Bush Inspects Hurricane Damage, Promises Help

Surrounded by photographs of Hurricane Isabel (search) slamming into the Atlantic coast, President Bush offered federal help to states that took the worst hits from the storm.

"The true character of this country comes out in times of stress and emergency. This country has responded once again," Bush said Monday at the Virginia State Police Academy (search) to a room filled with more than 250 emergency relief workers from 12 federal agencies who coordinated recovery efforts in the state.

"On behalf of a grateful nation I want to thank people at all levels of our government for working extra hard to help our country when it needed help," Bush said.

Bush told the workers, "You've done your state proud."

Earlier, Bush talked to governors from several states during a video conference briefing. "If you need equipment, let us know," he said.

FEMA (search) officials showed the president a brief slide presentation of pictures showing Isabel five days before landfall and how it tracked across the Southeast.

Isabel ravaged nine states and the District of Columbia on Thursday, leaving more than a million people without power and at least 35 dead.

Tom Ridge, secretary of the Homeland Security Department (search), said his agency has worked with state officials to coordinate the relief effort to "restore the hope and vitality to communities affected."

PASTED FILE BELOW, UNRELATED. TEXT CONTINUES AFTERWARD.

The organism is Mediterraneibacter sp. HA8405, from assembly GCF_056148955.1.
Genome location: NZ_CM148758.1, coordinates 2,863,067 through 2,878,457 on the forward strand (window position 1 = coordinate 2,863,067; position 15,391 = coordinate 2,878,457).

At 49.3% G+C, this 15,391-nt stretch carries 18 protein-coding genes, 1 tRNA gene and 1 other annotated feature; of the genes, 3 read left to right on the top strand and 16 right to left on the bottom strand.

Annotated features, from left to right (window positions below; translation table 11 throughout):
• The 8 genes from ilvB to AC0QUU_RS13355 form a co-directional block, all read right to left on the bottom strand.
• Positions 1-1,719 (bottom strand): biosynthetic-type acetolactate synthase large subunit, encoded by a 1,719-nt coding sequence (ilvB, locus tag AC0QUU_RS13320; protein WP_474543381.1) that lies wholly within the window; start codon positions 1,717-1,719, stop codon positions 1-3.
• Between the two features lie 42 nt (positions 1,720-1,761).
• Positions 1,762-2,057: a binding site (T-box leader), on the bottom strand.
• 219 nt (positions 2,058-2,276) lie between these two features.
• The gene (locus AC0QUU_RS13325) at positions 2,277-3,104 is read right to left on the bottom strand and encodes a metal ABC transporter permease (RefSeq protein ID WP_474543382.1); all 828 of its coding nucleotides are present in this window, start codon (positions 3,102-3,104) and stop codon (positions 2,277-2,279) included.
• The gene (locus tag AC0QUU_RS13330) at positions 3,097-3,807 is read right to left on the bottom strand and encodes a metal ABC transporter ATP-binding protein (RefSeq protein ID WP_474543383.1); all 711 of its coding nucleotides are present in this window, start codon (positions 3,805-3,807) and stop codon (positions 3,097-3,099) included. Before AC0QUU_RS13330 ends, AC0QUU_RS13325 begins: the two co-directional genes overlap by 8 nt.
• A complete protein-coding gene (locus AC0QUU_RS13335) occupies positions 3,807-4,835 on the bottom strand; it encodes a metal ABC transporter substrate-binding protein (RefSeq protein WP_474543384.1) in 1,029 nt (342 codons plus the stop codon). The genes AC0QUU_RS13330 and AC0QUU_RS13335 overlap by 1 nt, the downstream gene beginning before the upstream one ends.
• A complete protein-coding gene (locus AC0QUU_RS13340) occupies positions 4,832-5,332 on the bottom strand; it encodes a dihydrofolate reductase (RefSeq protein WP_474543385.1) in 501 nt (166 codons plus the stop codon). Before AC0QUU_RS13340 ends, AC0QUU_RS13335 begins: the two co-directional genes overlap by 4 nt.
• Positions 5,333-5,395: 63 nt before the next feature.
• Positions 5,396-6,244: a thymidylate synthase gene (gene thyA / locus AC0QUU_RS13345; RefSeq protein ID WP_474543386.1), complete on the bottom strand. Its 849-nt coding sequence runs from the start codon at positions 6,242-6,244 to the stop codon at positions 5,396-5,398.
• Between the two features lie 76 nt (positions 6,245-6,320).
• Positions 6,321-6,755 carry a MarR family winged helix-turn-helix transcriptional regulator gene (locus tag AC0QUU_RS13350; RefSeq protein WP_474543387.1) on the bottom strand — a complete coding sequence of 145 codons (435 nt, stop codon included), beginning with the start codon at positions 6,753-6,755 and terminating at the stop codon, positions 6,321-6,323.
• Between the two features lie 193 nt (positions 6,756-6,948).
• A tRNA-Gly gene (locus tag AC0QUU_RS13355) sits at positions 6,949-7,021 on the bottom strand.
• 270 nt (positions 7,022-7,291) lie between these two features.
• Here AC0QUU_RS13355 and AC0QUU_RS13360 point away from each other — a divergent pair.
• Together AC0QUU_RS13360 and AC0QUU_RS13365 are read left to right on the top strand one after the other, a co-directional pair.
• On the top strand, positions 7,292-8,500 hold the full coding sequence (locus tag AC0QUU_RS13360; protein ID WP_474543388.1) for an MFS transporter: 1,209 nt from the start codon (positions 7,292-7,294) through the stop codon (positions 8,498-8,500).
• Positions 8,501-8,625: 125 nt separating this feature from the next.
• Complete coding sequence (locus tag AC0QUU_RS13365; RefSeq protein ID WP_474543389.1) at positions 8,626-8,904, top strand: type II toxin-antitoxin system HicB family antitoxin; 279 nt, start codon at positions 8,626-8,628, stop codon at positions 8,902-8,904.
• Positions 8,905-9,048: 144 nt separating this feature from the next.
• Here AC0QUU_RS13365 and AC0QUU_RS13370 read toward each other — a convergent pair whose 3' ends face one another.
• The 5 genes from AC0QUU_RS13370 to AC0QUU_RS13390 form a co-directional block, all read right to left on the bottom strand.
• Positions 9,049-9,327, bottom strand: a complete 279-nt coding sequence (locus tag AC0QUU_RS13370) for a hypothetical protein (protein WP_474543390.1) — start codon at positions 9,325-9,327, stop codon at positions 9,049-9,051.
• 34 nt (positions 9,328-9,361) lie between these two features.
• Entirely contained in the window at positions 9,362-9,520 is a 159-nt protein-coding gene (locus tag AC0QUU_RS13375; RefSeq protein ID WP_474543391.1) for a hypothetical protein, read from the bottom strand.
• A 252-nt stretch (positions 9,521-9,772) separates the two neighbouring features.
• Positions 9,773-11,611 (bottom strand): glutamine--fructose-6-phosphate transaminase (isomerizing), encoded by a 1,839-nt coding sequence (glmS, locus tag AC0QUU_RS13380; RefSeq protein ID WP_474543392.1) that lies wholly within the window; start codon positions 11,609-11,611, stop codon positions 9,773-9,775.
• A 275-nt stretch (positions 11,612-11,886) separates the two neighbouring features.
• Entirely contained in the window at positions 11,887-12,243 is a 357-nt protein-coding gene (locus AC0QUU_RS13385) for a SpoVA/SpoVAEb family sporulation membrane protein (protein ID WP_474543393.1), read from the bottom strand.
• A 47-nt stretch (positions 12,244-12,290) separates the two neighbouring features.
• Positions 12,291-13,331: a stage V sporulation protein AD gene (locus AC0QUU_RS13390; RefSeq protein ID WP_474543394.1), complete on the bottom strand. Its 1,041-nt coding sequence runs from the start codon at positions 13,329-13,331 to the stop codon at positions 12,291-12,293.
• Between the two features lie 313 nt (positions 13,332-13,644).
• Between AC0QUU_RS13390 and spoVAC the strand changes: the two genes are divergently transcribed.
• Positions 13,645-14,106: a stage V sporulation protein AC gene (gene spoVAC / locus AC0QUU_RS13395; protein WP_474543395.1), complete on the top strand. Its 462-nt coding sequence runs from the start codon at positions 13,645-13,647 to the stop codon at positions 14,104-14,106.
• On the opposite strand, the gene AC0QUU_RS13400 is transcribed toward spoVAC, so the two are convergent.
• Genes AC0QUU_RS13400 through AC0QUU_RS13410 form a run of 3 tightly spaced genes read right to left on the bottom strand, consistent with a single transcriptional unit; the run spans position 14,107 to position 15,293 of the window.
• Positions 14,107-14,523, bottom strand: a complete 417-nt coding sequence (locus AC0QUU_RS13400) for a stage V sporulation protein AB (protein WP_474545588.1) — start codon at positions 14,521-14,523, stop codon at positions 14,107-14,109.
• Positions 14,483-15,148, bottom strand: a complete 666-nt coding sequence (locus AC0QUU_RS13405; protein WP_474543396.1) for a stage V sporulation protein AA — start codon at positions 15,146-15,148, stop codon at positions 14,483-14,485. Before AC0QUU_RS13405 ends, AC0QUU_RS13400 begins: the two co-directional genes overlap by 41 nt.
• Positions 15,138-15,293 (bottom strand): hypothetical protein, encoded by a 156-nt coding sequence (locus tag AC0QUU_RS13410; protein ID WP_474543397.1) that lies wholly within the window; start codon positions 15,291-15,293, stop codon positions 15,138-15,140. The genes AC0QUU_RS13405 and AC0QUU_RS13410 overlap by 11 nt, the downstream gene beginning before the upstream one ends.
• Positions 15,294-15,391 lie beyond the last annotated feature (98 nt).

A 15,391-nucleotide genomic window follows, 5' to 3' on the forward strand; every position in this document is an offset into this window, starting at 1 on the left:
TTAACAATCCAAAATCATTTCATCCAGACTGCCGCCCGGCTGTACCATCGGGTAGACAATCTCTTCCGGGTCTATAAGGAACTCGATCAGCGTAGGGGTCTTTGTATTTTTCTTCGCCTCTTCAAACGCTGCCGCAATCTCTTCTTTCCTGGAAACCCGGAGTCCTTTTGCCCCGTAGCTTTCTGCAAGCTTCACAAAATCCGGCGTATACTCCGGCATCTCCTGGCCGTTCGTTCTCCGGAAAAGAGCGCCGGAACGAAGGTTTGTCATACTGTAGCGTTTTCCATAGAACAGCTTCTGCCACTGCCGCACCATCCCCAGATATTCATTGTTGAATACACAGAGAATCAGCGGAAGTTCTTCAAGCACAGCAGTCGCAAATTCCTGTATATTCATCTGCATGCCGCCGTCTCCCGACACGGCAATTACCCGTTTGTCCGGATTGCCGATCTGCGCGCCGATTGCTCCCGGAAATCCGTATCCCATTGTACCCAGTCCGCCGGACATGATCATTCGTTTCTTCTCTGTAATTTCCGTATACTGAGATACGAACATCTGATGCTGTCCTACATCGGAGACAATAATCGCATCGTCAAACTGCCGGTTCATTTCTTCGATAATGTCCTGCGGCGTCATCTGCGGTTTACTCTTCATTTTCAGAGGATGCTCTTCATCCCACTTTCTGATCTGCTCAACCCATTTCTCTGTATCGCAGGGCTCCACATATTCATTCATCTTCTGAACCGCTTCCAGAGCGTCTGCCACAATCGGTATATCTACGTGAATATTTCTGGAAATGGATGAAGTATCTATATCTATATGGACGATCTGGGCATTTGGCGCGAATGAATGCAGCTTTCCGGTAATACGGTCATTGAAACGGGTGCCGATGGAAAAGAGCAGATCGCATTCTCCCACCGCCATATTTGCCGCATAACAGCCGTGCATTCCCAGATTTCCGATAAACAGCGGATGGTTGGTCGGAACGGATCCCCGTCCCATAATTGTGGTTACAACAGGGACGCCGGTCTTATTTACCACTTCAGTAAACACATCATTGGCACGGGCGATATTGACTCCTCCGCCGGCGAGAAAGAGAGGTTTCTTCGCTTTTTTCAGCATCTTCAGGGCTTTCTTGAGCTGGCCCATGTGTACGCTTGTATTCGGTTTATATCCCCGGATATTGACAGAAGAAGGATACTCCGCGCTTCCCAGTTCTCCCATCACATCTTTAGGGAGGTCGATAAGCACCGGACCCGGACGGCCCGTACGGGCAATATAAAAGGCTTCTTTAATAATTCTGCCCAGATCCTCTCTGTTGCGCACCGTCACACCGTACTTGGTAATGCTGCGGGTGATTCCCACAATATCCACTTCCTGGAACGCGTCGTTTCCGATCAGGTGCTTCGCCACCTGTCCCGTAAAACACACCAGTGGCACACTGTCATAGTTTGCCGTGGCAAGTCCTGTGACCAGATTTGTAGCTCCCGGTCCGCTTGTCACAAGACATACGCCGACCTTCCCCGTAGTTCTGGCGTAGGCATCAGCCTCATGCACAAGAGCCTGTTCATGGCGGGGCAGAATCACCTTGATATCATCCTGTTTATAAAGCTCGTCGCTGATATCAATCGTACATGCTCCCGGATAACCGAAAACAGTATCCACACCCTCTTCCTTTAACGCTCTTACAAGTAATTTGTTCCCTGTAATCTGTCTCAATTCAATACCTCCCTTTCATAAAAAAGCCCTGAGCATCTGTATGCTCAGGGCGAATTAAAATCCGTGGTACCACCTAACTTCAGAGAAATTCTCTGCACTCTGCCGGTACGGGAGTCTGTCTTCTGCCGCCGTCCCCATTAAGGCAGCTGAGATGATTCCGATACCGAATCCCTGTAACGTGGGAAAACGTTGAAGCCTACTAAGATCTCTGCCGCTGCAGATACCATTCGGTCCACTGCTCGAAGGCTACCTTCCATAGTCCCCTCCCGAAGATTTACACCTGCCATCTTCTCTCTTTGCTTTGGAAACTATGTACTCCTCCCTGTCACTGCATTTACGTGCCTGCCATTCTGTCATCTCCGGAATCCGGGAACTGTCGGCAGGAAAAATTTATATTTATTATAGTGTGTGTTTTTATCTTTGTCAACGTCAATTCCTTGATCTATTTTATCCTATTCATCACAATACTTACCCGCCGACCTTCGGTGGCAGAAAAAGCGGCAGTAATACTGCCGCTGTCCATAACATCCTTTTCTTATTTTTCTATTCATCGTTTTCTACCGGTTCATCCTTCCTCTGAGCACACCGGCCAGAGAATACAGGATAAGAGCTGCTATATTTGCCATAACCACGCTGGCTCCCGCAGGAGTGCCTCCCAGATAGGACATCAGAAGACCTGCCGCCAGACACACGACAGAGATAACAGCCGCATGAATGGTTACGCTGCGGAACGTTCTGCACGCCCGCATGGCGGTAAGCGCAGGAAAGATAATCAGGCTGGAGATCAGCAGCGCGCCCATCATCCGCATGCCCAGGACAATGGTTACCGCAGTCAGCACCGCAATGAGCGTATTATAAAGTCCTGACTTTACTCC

Both Ridge and Bush talked to governors during the video conference briefing. "Mother nature threw some terror at you," Ridge told the governors.

Bush said he would honor Gov. Mark Warner's request to expand the state's emergency declarations to 43 additional jurisdictions in Virginia. Bush said he would also consider such requests from other states.

Several governors gave Bush updates on power outages and other problems that remain in the aftermath of the hurricane.

North Carolina Gov. Michael Easley said 42 of 100 counties are in a state of emergency in his state and 90,000 residents remain without power, down from 700,000 after the storm hit.

"The main thing we need -- the MREs (military Meals Ready to Eat) are very important," Easley said to the president on the phone. "The MREs, the ice, if you could keep those coming."

In Washington, Senate Appropriations Committee Chairman Ted Stevens, R-Alaska, said Monday that he expected the storm to eventually cost the federal government billions of dollars.

Stevens said Isabel was "the most major storm we've seen in recent history in terms of damage." He said he had no monetary figure and noted that preliminary damage estimates are still being calculated.